In French medias same bias (or even worse): seems that most of the journalists are unable to do proper statistic analysis… they are wrong in the real meaning of numbers most of the time!

  9. JustinTheSkeptic commented on Aug 7

    Load up on your shorts, before the shit hits the fan! They can only suppress the diarrhea for so long…

  10. Scott commented on Aug 7

    Oh hell, the cheerleaders of all things bullish at CNBC and elsewhere don’t give a rat’s ass about real numbers or real anything. They just want to talk happy talk. I’d like to see Cuomo drop an indictment bomb on CNBC, etc. for fraud. And yeah I know CNBC is in Jersey, but I’m making a general point and don’t feel like googling the Jersey A.G. ^^ On the upside, the market still finds it’s level over time. Downside is anyone that listens to the retards on TV gets whacked in the meantime…

  11. Jeff commented on Aug 7

    Dennis Kneale on CNBC just about calling the bottom in housing. Good grief. Someday he’ll be right and he’ll try to assert that he was right all along. Why I even bother with this “news channel” on in the background while I work is beyond me. Perhaps I’m a glutton for punishment.

  12. Jim D commented on Aug 7

    Jeff –

    For goodness sake, make that agent your agent for life. It’s rare enough to get one that honest, but throw in competence, and that’s a rare find indeed.

  13. Jeff commented on Aug 7

    Jim D:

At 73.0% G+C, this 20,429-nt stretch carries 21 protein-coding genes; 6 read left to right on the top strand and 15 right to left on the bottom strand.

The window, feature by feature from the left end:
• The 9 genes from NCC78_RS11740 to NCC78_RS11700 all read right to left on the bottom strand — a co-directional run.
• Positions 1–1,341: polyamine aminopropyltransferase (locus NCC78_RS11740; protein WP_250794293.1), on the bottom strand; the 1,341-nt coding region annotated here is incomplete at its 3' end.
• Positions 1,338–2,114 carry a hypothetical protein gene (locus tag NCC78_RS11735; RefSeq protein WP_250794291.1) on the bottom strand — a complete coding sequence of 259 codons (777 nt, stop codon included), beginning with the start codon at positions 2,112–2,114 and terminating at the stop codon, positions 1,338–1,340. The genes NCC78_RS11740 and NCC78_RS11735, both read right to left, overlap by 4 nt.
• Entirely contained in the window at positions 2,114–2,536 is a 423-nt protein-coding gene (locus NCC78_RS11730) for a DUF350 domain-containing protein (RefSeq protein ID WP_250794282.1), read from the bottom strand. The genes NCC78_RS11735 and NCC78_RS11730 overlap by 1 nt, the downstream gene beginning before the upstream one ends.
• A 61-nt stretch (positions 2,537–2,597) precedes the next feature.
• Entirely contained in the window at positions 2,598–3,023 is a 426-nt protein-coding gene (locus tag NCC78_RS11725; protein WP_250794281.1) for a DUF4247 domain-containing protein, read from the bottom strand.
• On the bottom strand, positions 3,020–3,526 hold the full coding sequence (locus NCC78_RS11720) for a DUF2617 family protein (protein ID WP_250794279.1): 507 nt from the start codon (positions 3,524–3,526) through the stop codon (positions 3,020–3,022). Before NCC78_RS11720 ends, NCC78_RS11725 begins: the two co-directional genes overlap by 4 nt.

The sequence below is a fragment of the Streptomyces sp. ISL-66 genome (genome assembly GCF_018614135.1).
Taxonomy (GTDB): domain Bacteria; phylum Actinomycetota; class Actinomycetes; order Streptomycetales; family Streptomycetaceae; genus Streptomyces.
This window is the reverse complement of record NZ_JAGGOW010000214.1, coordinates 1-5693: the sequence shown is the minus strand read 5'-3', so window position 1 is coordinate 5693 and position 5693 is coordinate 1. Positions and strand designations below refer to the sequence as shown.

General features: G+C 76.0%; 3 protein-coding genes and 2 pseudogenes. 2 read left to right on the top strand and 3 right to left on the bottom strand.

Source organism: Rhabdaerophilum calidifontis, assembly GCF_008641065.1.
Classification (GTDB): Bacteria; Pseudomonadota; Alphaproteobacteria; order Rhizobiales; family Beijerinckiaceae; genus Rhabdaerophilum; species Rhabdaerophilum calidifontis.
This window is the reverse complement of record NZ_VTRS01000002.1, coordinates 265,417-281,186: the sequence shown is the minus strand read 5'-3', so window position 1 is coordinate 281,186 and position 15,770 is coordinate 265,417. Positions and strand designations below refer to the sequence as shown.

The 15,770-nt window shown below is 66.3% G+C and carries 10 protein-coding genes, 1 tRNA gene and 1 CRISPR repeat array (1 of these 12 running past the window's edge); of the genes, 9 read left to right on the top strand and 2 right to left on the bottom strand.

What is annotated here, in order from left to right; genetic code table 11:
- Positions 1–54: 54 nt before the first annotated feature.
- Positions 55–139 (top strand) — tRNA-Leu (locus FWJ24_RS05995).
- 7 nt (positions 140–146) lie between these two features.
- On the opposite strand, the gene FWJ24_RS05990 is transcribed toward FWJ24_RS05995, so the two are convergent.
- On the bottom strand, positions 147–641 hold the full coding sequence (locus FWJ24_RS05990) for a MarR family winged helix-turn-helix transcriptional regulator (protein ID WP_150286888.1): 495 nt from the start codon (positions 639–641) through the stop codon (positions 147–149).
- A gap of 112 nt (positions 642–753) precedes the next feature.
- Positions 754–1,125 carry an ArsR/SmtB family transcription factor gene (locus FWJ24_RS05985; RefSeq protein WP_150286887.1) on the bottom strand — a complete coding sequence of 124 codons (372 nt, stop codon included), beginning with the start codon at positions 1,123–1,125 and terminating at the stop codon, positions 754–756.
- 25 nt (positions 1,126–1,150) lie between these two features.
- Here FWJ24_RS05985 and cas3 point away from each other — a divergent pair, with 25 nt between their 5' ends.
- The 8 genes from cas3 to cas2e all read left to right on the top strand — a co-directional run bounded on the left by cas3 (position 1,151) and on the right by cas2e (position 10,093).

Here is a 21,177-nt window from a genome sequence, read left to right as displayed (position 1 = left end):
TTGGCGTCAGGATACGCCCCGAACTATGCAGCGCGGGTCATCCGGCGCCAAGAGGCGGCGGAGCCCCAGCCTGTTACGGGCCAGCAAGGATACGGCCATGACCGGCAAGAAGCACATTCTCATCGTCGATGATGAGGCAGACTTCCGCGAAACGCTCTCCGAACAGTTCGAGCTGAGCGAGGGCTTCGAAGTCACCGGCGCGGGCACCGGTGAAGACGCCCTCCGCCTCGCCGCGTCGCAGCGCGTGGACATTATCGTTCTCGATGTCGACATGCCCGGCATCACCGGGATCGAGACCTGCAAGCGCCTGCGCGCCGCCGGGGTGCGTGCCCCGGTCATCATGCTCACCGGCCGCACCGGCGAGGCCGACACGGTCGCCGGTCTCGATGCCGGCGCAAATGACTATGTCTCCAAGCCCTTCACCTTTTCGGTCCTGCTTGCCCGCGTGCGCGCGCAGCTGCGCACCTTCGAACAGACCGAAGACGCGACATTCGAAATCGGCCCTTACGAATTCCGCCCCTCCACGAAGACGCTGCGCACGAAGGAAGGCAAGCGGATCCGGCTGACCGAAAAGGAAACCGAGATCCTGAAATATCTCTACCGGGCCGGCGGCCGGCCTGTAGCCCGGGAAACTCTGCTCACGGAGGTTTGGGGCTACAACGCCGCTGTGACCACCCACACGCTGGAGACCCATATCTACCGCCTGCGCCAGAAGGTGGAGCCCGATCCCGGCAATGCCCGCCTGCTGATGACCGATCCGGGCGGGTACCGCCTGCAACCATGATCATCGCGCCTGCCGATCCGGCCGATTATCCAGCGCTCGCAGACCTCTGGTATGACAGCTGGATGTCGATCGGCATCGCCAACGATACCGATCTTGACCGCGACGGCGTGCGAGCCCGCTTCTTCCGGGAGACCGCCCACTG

Actually, I’m meeting with that vert agent this Saturday morning. If all goes well, I do indeed plan to work with him at some point. What’s interesting is that his honesty (what a novel concept in this day and age of say/do anything for a nickel!) may have just won my business once I’m ready to buy (which is probably not yet).

  14. bluestatedon commented on Aug 7

    “Doesn’t anyone else read the footnotes or methodologies?”

    What’s a footnote? Is that the label inside your shoe? And “methodology” sounds kinda French to me, and sorta communist too, come to think of it. Thank god the press doesn’t bother us with that useless foreign crap.

  15. Mark commented on Aug 7

    Paulson wants to short “the strong dollar” so he needs all the help he can get

  16. me commented on Aug 7

    It seems pending sales and actual sales don’t have much in common, or should I say correlation.
    Chech this CNBC chart:

  17. jake commented on Aug 7

    Well, you are right that the year-on-year numbers are the right ones, it is not as bad as you make it out (although much worse than the cheerleaders at CNBC make it out to be). The y-o-y numbers are going down at a slower pace. The y-o-y numbers were at -22% in Feb and are now at -12%. While the first derivative is still negative, the second derivative has become positive.

    This is the case with most of the housing numbers out there. Things are getting worse, but no longer getting worse at an increasing rate. This is actually a positive as when forecasting numbers with a negative second derivative the series approaches zero very quickly.

  18. bob bitchtits commented on Aug 7

    i dont see why yall expect anything different

    the truth will scare the cattle and we sure dont want to get caught in that stampede